News viewpoint: how the General Election result will affect the process sectors
4 Jul 2017
The hung parliament that has emerged diminishes the likelihood of a hard Brexit, but brings other problems in its wake.
The composition of the new House of Commons has increased uncertainty over the direction of the impending EU withdrawal negotiations and their impact on the process industries.
However, the result means that there is likely to be stronger support overall among MPs for the ‘softer Brexit’ sector leaders have been demanding since the EU referendum last year.
As the last of 650 constituencies declared, the Tories were left as the largest single party in the Commons, but with a reduced number of seats and short of a majority. A new Conservative government’s policy decisions will be reliant on some degree of cross-party support.
Two outcomes affecting the process industries – one positive, one negative – emerge from this
A deal with Northern Ireland’s Democratic Unionist Party gives the Tories a wafer-thin majority. Yet the narrowness of that lead tips the overall parliamentary balance in favour of those either opposed to EU pullout or advocating a gentler approach.
Labour, Liberal Democrats and the SNP, with 308 seats, all oppose hard Brexit, together with one Green and four Plaid Cymru (Sinn Fein has another seven seats but does not participate in Westminster).
However, the addition of Tory pro- Europeans brings those opposed to hard Brexit close to a majority. Added to which, the DUP, though pro-Brexit, is seeking guarantees regarding trade with the Republic of Ireland that will probably please soft Brexiters in the food and drink industry.
Two outcomes affecting the process industries – one positive, one negative – emerge from this.
On the plus side, the vote puts controversial issues such as the single market and a customs union back on the agenda and with it the prospect of gentler transition in the UK’s relationship with its European market.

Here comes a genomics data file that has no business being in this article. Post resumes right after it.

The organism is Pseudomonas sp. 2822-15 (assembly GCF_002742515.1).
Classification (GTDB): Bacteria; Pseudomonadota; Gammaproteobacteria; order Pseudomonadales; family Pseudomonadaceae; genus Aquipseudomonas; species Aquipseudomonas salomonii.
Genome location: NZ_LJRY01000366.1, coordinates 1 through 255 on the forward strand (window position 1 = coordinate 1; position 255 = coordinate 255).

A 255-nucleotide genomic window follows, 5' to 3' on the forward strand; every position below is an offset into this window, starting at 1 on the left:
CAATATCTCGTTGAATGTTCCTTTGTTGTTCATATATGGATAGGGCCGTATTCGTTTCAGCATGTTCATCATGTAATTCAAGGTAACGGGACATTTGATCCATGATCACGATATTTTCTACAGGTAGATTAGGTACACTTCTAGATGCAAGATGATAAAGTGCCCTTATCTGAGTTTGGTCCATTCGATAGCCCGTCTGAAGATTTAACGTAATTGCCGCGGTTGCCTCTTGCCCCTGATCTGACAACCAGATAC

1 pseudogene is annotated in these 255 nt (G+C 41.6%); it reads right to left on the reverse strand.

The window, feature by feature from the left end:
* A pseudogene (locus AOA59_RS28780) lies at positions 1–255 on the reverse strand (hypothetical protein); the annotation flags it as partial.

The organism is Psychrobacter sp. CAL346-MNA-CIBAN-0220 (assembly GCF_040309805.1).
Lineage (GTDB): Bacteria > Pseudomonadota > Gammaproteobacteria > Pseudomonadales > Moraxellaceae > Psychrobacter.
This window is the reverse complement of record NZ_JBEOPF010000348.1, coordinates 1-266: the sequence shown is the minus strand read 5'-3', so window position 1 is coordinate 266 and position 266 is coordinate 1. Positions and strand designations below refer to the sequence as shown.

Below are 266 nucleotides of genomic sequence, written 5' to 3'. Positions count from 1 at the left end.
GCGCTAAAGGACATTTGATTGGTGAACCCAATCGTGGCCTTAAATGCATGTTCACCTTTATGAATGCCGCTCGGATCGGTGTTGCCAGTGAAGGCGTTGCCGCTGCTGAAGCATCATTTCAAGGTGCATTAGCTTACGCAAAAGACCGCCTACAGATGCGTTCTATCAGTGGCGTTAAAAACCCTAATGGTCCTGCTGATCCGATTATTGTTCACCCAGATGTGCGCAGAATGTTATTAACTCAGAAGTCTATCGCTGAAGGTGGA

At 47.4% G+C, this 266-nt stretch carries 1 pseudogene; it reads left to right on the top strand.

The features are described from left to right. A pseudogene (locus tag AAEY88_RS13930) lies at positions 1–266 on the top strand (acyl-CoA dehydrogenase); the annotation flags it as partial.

Less welcome is the fact that it may take still longer before the government can outline in more detail its European policy: before negotiations with the EU, it will need to embark on some deal-making with opponents in Parliament.
Terry Scuoler, chief executive, EEF: “Government needs to move away from its previous rhetoric and start repairing relations with EU partners.
“This means putting access to the single market and a form of customs union at the heart of a revised strategy, and removing the shibboleths created around a hard Brexit, which businesses know would be highly damaging for Britain.”
Dr Hakim Yadi, CEO, Northern Health Science Alliance (NHSA): “Swift, decisive action in moving forward life sciences policy is needed to make sure life sciences grows as a fundamental asset.”
Tom Greatrex, chief executive, Nuclear Industry Association: “Industry desperately needs clarity and the new government, whatever form it takes, must resolve the critical and complicated Euratom issue.”
Ian Wright, director general, Food and Drink Federation: “We need certainty that the current legislative framework that underpins our sector’s success – and food safety – will be embedded in UK law by April 2019.
“At the same time, we need to start designing interim or transitional arrangements that will apply from April 2019 until any new framework applies.”